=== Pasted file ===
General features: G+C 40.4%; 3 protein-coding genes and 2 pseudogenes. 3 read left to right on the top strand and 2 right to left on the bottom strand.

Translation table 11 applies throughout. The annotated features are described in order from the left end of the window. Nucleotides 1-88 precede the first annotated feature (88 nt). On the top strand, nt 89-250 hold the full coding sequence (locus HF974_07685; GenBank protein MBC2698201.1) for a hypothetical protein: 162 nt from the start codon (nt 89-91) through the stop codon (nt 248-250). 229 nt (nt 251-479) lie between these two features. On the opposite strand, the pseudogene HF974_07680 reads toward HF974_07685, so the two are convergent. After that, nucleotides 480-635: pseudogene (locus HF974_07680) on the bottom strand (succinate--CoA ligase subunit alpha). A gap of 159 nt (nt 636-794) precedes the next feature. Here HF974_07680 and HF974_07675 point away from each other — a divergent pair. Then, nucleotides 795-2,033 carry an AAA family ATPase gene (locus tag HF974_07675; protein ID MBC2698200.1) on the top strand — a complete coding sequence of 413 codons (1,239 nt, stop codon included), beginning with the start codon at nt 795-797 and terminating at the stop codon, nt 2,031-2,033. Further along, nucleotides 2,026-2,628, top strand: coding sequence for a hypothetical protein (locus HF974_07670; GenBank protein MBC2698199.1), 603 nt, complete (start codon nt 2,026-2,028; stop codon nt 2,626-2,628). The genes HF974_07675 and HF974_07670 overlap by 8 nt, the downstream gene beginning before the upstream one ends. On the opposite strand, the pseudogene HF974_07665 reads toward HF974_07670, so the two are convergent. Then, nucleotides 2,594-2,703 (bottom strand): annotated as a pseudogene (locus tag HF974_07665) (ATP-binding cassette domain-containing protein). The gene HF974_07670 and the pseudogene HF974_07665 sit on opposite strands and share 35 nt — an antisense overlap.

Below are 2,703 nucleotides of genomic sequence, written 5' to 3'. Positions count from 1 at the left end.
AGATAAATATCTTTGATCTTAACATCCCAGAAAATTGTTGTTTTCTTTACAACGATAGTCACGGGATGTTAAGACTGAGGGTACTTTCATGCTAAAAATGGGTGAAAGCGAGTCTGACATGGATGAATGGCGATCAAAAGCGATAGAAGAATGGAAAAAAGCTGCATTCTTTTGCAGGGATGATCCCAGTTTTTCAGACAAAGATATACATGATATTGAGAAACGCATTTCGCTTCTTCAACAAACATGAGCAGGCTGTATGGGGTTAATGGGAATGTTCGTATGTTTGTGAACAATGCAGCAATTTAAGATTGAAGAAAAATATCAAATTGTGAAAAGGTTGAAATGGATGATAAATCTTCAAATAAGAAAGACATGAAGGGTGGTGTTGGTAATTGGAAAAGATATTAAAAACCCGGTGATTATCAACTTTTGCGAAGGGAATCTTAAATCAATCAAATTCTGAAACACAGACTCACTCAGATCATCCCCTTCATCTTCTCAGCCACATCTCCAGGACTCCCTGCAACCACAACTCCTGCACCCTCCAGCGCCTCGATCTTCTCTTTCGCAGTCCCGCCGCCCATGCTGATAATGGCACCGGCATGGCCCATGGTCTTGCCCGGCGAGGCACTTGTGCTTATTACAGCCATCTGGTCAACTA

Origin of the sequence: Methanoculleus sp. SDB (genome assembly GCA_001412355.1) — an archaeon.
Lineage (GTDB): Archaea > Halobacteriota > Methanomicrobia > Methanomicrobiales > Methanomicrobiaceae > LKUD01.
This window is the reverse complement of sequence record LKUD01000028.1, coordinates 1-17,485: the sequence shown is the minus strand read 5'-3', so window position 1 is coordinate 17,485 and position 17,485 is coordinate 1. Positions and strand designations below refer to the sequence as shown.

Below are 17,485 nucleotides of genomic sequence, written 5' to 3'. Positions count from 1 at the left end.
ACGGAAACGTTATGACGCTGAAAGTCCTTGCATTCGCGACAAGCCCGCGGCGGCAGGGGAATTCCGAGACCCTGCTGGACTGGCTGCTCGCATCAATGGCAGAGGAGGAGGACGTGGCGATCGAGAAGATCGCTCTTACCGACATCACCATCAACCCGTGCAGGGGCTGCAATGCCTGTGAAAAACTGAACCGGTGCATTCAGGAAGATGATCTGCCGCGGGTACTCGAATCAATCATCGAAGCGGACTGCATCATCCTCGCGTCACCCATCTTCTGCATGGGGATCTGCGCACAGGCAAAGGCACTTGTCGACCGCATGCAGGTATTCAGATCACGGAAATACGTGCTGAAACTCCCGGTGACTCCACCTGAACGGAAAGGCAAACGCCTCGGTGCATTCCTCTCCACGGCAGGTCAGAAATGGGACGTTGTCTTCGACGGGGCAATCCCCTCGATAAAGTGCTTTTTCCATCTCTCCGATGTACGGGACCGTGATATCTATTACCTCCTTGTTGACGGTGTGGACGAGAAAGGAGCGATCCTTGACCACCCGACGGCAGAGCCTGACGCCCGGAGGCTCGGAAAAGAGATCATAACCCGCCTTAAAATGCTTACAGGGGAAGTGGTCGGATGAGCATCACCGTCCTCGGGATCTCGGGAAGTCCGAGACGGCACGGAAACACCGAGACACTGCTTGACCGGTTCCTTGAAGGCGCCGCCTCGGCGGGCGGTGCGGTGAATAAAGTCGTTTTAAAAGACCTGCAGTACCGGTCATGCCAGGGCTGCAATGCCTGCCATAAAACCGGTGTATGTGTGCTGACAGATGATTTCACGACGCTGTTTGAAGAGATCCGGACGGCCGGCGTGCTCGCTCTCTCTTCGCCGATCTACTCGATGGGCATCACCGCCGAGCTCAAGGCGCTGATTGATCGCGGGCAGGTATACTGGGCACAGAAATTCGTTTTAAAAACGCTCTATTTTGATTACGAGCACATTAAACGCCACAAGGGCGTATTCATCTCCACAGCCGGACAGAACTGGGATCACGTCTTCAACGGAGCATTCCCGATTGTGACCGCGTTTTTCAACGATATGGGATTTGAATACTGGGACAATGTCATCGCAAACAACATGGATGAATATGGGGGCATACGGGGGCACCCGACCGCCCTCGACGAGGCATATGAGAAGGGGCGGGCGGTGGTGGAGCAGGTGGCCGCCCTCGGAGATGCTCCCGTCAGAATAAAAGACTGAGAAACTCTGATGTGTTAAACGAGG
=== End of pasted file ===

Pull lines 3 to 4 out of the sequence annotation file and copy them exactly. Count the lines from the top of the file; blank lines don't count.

Below are 2,703 nucleotides of genomic sequence, written 5' to 3'. Positions count from 1 at the left end.
AGATAAATATCTTTGATCTTAACATCCCAGAAAATTGTTGTTTTCTTTACAACGATAGTCACGGGATGTTAAGACTGAGGGTACTTTCATGCTAAAAATGGGTGAAAGCGAGTCTGACATGGATGAATGGCGATCAAAAGCGATAGAAGAATGGAAAAAAGCTGCATTCTTTTGCAGGGATGATCCCAGTTTTTCAGACAAAGATATACATGATATTGAGAAACGCATTTCGCTTCTTCAACAAACATGAGCAGGCTGTATGGGGTTAATGGGAATGTTCGTATGTTTGTGAACAATGCAGCAATTTAAGATTGAAGAAAAATATCAAATTGTGAAAAGGTTGAAATGGATGATAAATCTTCAAATAAGAAAGACATGAAGGGTGGTGTTGGTAATTGGAAAAGATATTAAAAACCCGGTGATTATCAACTTTTGCGAAGGGAATCTTAAATCAATCAAATTCTGAAACACAGACTCACTCAGATCATCCCCTTCATCTTCTCAGCCACATCTCCAGGACTCCCTGCAACCACAACTCCTGCACCCTCCAGCGCCTCGATCTTCTCTTTCGCAGTCCCGCCGCCCATGCTGATAATGGCACCGGCATGGCCCATGGTCTTGCCCGGCGAGGCACTTGTGCTTATTACAGCCATCTGGTCAACTA